of human fallenness. This is proven best by the errors of Rome. At best you
can have a visible Church, namely, a congregation, but not the visible
Church, at least not until Christ's return. Therefore the true Church
transcends what humans build in the visible realm, and instead unites true
believers in the invisible realm.
2. A visible gathering around Christ in the world (a.k.a. a gathering
around the Eucharist, continuous and unbroken and findable throughout time).
She is known within herself by, and held together throughout history by an
ongoing, immediate experience of the kingdom of heaven - which is both
eminently and immediately kingdom, Body of Christ, and Church. Her existence
in the world is perhaps half-way between the hidden/invisible Church idea
and the visible return of Christ on the Last Day - yet this is only apparent
to faith. In this immediate experience of Christ and His kingdom "Word and
Sacraments" are not all you have to go on, but fill all that this is,
visible and invisible, for they are the mystery of Christ being all in all.
Because this is an immediate experience of the kingdom, the Church herself
is a sacrament of the kingdom, bringing all that enter her into immediate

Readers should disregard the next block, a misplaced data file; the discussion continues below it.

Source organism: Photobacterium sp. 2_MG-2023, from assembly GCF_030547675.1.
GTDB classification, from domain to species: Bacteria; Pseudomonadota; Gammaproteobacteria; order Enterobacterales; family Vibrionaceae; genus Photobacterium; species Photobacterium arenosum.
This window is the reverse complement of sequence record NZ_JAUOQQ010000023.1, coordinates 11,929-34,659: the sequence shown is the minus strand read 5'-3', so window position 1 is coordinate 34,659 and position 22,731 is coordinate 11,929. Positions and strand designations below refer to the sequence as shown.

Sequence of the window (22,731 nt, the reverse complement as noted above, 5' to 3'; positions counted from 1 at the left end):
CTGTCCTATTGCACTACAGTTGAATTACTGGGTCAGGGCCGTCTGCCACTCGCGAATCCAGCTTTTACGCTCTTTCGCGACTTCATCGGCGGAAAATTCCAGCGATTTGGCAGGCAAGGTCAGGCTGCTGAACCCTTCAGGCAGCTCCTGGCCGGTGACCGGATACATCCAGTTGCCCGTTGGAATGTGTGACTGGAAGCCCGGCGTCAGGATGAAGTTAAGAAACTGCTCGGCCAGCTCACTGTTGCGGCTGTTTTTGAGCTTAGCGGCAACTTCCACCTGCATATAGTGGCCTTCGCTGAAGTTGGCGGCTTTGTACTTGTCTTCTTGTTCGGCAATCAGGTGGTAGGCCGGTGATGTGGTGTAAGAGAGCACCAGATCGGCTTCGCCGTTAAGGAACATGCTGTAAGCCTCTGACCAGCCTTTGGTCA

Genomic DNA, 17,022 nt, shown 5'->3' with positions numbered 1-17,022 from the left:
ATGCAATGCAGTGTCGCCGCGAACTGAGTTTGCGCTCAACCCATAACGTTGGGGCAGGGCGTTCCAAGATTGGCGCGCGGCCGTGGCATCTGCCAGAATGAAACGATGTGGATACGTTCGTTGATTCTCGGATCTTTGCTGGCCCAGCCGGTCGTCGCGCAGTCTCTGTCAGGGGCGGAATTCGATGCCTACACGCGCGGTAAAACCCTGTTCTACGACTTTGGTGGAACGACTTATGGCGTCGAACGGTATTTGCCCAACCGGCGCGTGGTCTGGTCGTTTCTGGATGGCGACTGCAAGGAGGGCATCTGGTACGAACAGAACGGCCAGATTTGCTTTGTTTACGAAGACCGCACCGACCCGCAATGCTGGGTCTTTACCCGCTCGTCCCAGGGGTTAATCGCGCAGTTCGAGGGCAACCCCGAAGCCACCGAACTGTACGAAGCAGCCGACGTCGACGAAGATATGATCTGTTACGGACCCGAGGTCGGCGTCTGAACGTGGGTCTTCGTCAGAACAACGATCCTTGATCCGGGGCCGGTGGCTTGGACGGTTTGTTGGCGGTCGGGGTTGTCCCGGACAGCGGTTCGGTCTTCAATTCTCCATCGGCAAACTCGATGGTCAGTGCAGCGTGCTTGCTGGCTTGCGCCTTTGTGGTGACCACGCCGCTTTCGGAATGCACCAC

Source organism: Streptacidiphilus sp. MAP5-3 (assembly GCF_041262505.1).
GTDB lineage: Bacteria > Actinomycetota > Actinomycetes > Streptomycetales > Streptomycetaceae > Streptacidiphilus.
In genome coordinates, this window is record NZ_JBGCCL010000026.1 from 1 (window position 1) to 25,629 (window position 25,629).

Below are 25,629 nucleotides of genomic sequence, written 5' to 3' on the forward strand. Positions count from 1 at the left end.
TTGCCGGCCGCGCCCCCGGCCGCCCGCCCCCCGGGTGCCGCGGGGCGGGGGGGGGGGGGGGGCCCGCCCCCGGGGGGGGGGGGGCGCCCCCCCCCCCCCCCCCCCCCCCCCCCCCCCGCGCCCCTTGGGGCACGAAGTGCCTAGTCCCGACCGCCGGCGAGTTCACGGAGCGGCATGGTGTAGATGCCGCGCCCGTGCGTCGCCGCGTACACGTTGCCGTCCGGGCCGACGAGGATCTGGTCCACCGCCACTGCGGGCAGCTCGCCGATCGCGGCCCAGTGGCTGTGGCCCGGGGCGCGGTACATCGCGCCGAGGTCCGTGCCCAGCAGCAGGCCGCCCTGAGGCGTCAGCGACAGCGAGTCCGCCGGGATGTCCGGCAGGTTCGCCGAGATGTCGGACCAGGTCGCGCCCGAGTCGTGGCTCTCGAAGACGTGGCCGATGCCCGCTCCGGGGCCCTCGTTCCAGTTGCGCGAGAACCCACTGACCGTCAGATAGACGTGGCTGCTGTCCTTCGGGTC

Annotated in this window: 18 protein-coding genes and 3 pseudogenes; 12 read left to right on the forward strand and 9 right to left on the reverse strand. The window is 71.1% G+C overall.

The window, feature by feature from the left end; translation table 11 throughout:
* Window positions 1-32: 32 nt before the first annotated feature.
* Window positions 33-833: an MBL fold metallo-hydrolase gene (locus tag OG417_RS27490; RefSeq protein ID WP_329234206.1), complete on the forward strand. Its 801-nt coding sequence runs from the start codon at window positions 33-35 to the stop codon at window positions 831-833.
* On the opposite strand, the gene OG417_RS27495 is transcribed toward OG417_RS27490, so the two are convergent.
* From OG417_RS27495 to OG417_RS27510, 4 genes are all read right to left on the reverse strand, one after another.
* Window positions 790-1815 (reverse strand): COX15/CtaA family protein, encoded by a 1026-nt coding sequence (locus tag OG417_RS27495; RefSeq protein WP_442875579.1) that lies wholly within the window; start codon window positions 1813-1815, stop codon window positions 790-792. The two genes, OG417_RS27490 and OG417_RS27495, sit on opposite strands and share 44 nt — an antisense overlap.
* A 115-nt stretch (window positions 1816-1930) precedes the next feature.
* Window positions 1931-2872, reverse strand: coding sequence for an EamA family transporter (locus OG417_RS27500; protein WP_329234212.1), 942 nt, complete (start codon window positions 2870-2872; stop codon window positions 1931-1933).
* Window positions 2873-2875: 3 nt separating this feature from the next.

participation in this Kingdom that is also Body and Church of Christ. The
sins, vanities, pride, and foolishness of men may rage among those in the
fellowship, but they cannot overthrow this immediate experience of the
kingdom in her Eucharistic fellowship, because the gates of Hades cannot
prevail against her (the Church).
I am still a catechumen (learner), so I pray that if I have misspoken, wiser
Orthodox will step in and correct me. Lord, have mercy.
So, I see two ways. It's just a matter of which one you believe. I have
converted from one to the other, because I seek Christ Jesus in spirit and
in truth, and I believe that based on what I have seen and heard for myself
that I cannot remain where I was. I must leave behind what and who I love in
Lutheranism in order to remain with and follow the One I love above all
And as a result, now I hear a little differently our Lord Jesus' words, "The
Kingdom of Heaven is at hand." Amen.
"Some, when they actively observe the commandments, expect this to outweigh
their sins; others, who observe the commandments without this presumption,
gain the grace of Him who died on account of our sins. We should consider
which of these is right." - St. Mark the Ascetic, On Those Who Teach that
They are Made Righteous by Works
[Non-text portions of this message have been removed]